Most readers know Memphis hip-hop group Three 6 Mafia from this past March when it surprisingly -- and quite deservedly -- took home the Academy Award for Best Original Song with "Hard Out Here for a Pimp." Its members' acceptance speech was perhaps the liveliest moment of the predictably ill-paced awards ceremony, matched only by the performance of its contagious hook-laden single from the movie Hustle & Flow.
But Three 6 Mafia had been struggling to pay its own rent well before the gentrifying hand of Hollywood came along to claim another victim in its colonial campaign against African-American artists and culture. Regardless of its success with the Academy, you can judge the true grit of Three 6 Mafia's Dirty South sound for yourself when the band appears at Summerfest on August 5 along with Young Jeezy, Yung Joc and Rick Ross.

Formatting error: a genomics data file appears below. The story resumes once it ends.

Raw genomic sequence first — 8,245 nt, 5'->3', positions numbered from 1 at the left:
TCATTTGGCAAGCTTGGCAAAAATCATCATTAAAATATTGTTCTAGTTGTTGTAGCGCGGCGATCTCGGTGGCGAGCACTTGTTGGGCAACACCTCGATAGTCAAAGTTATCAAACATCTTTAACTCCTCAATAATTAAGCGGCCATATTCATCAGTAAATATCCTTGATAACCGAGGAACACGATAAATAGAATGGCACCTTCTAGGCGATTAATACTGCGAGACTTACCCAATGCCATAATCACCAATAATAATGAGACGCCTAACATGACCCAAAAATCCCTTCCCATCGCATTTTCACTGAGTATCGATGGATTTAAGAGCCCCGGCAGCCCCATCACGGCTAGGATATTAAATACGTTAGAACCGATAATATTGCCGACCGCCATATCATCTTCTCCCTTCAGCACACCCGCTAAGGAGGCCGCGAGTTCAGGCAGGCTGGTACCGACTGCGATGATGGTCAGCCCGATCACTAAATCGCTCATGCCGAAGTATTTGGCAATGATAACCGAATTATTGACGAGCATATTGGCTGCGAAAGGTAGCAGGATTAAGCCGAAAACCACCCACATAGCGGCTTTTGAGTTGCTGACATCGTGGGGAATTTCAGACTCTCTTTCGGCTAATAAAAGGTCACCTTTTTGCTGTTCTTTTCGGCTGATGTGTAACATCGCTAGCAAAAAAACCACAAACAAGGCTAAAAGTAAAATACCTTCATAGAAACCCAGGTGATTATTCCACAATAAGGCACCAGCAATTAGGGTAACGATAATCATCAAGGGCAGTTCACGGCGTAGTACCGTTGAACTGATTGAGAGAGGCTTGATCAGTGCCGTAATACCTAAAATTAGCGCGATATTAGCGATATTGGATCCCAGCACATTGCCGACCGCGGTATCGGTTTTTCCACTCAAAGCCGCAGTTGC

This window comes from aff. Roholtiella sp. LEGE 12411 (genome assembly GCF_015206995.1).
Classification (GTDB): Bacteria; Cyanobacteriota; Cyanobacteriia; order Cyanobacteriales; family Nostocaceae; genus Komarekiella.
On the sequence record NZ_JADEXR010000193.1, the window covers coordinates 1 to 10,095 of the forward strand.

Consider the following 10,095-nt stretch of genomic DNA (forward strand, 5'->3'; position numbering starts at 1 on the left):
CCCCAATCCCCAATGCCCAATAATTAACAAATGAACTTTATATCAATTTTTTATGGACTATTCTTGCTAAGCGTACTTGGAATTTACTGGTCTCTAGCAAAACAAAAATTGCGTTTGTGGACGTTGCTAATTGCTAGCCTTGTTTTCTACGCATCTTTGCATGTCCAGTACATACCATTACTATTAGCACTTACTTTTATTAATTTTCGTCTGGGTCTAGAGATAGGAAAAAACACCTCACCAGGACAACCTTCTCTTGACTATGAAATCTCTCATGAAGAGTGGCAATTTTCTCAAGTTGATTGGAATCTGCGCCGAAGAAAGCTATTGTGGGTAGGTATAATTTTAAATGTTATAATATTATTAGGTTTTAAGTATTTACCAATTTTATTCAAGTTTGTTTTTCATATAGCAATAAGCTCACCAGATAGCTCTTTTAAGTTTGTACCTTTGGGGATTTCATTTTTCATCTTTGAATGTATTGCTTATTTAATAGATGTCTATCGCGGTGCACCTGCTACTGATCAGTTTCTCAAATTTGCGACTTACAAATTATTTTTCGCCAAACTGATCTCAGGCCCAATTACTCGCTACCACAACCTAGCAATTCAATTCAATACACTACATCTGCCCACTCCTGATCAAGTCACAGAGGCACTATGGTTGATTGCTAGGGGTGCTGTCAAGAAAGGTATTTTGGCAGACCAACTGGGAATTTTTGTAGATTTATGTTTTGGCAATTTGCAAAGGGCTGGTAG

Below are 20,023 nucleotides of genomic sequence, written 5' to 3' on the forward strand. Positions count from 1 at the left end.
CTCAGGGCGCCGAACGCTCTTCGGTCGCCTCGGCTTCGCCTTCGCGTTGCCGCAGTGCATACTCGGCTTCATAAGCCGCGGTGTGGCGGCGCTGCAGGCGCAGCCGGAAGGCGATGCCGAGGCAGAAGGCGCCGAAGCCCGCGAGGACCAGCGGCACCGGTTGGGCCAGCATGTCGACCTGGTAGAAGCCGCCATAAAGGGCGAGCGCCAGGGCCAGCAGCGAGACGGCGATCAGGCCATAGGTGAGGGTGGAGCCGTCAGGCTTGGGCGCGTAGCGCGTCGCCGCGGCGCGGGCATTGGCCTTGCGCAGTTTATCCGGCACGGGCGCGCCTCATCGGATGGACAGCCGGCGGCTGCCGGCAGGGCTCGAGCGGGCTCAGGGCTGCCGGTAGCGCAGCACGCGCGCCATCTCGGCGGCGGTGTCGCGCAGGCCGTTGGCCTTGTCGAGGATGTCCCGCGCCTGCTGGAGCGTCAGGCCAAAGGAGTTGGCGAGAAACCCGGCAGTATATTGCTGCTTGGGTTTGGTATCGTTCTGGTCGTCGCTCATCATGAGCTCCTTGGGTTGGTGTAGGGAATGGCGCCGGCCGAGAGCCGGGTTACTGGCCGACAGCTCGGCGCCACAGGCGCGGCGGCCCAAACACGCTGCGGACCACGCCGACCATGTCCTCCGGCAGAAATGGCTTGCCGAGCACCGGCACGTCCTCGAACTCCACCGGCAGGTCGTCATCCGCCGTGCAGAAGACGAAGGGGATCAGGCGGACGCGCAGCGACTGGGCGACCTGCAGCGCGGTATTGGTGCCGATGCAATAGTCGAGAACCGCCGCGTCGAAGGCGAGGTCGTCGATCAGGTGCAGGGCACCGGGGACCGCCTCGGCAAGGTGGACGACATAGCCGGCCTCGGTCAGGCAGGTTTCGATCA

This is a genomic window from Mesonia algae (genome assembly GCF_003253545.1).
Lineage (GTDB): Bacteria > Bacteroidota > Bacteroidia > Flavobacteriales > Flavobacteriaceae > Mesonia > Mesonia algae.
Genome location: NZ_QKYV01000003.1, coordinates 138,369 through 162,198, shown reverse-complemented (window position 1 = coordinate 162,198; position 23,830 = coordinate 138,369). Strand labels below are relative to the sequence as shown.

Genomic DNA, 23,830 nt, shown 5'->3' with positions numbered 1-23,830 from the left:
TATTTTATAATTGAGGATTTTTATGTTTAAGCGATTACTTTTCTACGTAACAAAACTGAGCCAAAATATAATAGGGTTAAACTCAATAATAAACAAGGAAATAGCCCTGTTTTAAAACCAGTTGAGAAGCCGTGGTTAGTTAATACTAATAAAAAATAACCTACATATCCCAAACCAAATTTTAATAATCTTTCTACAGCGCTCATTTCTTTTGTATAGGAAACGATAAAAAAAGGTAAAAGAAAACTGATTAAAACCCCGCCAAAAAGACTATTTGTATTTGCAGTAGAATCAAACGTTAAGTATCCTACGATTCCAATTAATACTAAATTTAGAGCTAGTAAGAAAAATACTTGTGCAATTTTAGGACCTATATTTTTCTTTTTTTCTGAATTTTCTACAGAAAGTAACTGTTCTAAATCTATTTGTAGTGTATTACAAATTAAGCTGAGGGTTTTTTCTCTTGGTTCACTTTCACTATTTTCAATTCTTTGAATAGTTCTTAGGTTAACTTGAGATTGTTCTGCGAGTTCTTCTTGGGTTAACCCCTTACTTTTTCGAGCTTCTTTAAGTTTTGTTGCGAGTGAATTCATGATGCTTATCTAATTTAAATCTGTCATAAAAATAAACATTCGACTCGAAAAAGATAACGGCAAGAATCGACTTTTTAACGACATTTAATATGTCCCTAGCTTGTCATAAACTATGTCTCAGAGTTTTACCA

Formed in Memphis in 1991 by Paul Beauregard (aka DJ Paul), Ricky Dunigan (aka Lord Infamous) and Jordan Houston (aka Juicy J), Three 6 Mafia helped develop and popularize the Southern hip-hop style that first came to prominence in the late 1990s through such rappers as Master P. In keeping with the tradition of Dirty South hip-hop, which traces its origins back to the bass-heavy Miami sound of 2 Live Crew, Three 6 Mafia matches upbeat melodies and fast, danceable beats with lyrics that celebrate a more hedonistic approach to life.